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Wednesday, May 16, 2012


Traditional physical book forms have interesting and charming elements that add to the aesthetic pleasure of holding and reading a real book.  One such element that is not often seen anymore (as most of the information would now be given on the back of the title page, the copyright, or imprint, page) is the colophon.

A colophon is a note at the end of a book that gives information about the printing of the book.  In early books, before there were title pages the colophon was the only place to find this information.   In more modern times, colophons are found in books printed by the "private press movement" - presses devoted to printing books as works of art, rather than as a commercial venture.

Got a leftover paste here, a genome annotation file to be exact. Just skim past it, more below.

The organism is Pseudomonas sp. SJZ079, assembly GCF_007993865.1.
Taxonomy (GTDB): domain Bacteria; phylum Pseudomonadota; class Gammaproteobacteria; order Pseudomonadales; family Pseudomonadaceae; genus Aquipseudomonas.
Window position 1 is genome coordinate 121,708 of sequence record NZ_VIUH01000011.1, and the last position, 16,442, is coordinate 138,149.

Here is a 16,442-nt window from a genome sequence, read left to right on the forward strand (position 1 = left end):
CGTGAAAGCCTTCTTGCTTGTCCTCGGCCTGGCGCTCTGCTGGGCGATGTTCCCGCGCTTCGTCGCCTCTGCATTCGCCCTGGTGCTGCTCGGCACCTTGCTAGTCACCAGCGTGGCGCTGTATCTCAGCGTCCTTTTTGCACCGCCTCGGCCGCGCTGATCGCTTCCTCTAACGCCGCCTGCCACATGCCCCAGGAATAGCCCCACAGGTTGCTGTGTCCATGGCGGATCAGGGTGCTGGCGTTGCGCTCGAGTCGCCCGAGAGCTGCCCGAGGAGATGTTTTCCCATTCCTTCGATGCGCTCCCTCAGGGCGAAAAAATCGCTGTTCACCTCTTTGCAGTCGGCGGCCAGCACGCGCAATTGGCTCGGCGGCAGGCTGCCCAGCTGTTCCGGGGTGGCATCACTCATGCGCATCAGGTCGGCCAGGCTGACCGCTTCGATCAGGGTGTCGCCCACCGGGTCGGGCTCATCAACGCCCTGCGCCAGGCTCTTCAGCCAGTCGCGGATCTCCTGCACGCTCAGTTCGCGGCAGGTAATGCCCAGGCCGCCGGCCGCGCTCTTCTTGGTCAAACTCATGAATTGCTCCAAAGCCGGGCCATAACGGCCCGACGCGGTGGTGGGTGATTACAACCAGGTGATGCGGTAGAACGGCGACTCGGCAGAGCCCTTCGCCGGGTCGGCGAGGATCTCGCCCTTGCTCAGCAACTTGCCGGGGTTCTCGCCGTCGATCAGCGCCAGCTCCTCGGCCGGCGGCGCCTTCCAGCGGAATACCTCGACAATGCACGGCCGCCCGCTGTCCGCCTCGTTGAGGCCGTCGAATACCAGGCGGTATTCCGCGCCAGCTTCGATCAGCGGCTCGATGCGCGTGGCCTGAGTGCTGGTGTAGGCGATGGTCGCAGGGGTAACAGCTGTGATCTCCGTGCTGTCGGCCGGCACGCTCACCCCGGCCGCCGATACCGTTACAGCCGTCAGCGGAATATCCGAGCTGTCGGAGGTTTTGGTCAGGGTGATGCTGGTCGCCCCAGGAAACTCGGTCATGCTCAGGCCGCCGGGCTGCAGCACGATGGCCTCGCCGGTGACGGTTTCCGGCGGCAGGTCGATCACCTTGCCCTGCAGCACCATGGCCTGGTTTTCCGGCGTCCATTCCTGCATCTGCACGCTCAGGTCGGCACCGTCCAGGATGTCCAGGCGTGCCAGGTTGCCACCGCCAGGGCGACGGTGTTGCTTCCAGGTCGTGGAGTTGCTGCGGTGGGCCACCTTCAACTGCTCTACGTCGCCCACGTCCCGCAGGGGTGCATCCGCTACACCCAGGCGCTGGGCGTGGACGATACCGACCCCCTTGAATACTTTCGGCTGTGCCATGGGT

This colophon is from a book printed in 1941.  The small image at the bottom is called a printer's device.  Here the colophon gives information about the printing processes used, the engravers, typesetter, and bookbinder.


  1. Nice. I love information like this.

  2. Got educated here. Reminds me of the Big Bang Theory